Universal Migrator Part 2: Flight of the Migrator
|Flight of the Migrator|
|Studio album by Ayreon|
|Released||20 June 2000|
|Recorded||October 1999 - April 2000, The Electric Castle Studio|
|Arjen Anthony Lucassen chronology|
The musical styles found on Flight of the Migrator contrast its counterpart The Dream Sequencer, illustrating a wild, raucous journey through the tumultuous and chaotic reaches of outer space. In keeping with the setting of the story, the album's tone is much heavier, exuding a powerful, guitar-driven metal feel throughout.
Both albums were released simultaneously, sold well and were received positively. In 2004, Lucassen moved to a new record label - InsideOut Music - and with this move came re-issues of all the previous Ayreon releases, including The Dream Sequencer. The special edition re-issue merged both albums into a single release, titled Universal Migrator: Parts I & II. The album was also released on vinyl in December 2012.
As Universal Migrator had enough content to form a two-CD album, Lucassen decided to sell each disc as a separate release. He believed his fans to be fundamentally divided into two groups by genre of choice, being either progressive rock or heavy metal fans. The Dream Sequencer was meant to appeal to the prog enthusiasts, and Flight of the Migrator to the metal fans, so that each could simply purchase the album of their choice, if so inclined, and to his surprise both fanbases bought and enjoyed both albums.
- 1 Plot background
- 2 Track analysis, historical notes and technical information
- 3 Reception
- 4 Track listing
- 5 Personnel
- 6 References
Flight of the Migrator continues the story of the final living human being, the colonist on Mars, and his decision to go even further back in time. Using the Dream Sequencer machine, he travels all the way back to just before the Universe was formed, theoretically before the Big Bang, when there was nothing but chaos. The colonist observes the creation of the very first soul, known as the Universal Migrator. It is from this soul that all others are formed, through a division of the original soul. Each resulting soul then travels off into the Universe to bring life in some form to the planet they inhabit.
The colonist follows the soul bound for Earth, as it travels through countless astronomical entities, such as quasars, pulsars, supernovas, eventually entering a black hole, traveling through a wormhole, and coming out the other side through a white hole directed towards our Solar System. The colonist's ambitious time travel subsequently overloads the Dream Sequencer, resulting in his death while hypnotized by the machine; however, his eternal self receives a message from the Migrator: "Eternity lies before you. You are the new Migrator!"
Track analysis, historical notes and technical information
The colonist travels back in time to before the Big Bang. The digitalised voices on this song were provided both by Lana Lane and Erik Norlander. Norlander also performs a synthesizer solo and Arjen Lucassen provides a guitar solo.
Dawn of a Million Souls
This song makes reference to the Big Bang itself, and according to Lucassen's fantasy, the primordial soul, the Universal Migrator — which subsequently divides into a million souls — is generated in this event. Vocals on this song were provided by Russell Allen and guitar solos were provided by Michael Romeo, both musicians are from Symphony X. Backing vocals were provided by Damian Wilson.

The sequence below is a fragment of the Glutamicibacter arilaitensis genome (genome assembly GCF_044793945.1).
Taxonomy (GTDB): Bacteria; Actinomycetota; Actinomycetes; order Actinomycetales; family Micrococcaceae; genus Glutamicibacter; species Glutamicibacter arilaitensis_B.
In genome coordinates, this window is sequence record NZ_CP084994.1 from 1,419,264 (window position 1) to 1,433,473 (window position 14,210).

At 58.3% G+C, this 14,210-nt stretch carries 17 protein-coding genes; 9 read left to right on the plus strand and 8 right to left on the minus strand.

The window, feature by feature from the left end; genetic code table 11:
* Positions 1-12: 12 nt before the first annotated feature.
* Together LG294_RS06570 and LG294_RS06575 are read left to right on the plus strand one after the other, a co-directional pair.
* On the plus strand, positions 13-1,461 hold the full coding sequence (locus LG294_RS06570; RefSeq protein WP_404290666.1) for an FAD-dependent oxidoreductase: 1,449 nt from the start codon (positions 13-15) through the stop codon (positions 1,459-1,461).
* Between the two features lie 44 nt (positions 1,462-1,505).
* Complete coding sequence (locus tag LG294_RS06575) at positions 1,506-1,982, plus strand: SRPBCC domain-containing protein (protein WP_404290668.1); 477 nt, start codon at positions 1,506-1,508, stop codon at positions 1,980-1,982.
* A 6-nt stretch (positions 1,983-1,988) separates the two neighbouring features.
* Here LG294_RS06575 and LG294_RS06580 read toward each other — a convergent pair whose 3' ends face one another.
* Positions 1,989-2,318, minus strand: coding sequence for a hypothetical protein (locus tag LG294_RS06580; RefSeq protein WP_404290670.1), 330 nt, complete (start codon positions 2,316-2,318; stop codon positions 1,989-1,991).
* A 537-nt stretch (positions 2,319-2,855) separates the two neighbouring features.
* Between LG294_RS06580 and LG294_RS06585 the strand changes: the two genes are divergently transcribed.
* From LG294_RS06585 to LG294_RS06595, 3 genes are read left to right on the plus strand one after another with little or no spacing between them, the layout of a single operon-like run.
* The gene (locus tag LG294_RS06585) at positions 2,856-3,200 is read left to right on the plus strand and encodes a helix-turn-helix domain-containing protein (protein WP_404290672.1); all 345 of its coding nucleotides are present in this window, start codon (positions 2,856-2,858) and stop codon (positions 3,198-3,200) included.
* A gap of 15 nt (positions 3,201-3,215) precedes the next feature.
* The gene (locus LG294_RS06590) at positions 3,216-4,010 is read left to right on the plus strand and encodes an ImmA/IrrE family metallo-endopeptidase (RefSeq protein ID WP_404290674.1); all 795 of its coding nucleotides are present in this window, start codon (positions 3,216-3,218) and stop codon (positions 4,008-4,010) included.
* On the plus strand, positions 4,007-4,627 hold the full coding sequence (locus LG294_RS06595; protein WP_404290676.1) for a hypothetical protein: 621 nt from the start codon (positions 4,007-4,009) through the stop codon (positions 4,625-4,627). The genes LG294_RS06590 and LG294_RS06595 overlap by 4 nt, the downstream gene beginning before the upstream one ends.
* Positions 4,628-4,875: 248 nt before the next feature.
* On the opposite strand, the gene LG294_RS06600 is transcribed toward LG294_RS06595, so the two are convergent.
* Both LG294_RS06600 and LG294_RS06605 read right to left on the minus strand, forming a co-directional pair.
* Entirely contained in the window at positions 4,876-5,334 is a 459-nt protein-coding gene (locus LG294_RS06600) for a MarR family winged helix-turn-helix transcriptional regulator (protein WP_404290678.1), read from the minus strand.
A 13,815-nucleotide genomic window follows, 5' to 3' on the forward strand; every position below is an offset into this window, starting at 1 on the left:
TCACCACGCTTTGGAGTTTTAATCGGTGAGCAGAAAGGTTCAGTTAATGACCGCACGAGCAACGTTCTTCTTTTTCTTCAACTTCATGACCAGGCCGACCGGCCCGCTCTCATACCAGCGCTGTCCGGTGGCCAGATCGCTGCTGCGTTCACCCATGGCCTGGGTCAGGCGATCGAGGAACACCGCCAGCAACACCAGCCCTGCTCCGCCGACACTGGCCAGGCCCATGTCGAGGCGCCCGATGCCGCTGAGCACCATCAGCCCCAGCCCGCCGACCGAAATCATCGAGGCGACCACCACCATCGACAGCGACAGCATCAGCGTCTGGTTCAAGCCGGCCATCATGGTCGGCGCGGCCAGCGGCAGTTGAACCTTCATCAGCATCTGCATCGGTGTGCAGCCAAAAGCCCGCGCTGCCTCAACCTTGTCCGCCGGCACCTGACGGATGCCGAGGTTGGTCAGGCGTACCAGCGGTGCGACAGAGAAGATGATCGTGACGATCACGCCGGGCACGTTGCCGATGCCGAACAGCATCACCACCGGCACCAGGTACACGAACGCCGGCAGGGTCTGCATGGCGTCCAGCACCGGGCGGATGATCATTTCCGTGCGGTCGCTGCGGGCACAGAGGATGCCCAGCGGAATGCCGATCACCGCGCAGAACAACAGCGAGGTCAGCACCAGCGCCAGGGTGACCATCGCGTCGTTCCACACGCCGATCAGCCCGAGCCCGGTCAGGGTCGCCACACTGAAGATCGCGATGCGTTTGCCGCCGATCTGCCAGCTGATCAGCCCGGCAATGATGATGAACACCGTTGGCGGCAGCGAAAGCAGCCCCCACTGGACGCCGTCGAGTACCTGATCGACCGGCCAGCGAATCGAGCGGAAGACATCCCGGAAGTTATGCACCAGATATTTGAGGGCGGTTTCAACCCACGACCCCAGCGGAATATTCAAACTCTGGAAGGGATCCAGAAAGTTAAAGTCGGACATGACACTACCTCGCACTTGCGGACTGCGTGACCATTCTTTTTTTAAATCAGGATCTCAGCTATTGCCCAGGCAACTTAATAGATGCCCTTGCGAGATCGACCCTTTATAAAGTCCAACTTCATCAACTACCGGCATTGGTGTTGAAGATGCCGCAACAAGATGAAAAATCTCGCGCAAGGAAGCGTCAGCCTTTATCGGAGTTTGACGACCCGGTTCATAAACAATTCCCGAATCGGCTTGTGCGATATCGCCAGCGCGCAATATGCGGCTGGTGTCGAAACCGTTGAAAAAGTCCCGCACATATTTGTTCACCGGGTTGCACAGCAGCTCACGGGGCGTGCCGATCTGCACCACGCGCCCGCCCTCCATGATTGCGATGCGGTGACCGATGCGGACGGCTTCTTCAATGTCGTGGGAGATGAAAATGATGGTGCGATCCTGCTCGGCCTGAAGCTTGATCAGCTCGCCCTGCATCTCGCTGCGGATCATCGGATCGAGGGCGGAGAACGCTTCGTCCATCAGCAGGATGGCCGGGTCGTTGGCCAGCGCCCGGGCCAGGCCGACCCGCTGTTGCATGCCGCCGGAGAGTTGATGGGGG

Journey on the Waves of Time
In this song, the colonist begins his search of the Earth along with the Migrator that goes to the Earth. Vocals on this song were provided by Ralf Scheepers (from Primal Fear) and Erik Norlander performs a hammond organ solo.
To the Quasar
This song is divided in two movements, and its central theme are quasars, astronomical sources of electromagnetic energy which output massive amounts of light. A Quasar may readily release energy in levels equal to the output of dozens of average galaxies combined. In this song Arjen Lucassen adopts the most widely supported theory concerning the origin of quasars as true, that is, he implies they are gigantic supermassive black holes. Here, the colonist passes the Taurus Pulsar and goes to the center of Quasar 3C 273, hoping that its black hole will take him closer to Earth. Vocals on this song were provided by Andi Deris (from Helloween), Rene Merkelbach and Erik Norlander perform a keyboard solo each, and Arjen Lucassen provides a guitar solo. Backing vocals were provides by Lana Lane.
- First movement: The Taurus Pulsar
- Pulsars are rotating neutron stars which are sources of electromagnetic radiation. This movement of the song speaks of a pulsar formerly located at the Taurus constellation, which imploded at some point in time.
- Second movement: Quasar 3C 273
- 3C 273 is a quasar located in the constellation of Virgo. It is the optically brightest quasar in our sky and was the first object to be identified as what we now know quasars to be — extremely luminous objects at cosmological distances.
Into the Black Hole
This song is divided in three movements, and its central theme are black holes. In this song, the colonist begins his travel through the black hole of 3C 273. Vocals on this song were provided by Bruce Dickinson (from Iron Maiden), Clive Nolan performs a synthesizer solo and Arjen Lucassen provides a guitar solo. Backing vocals were provided by Lana Lane.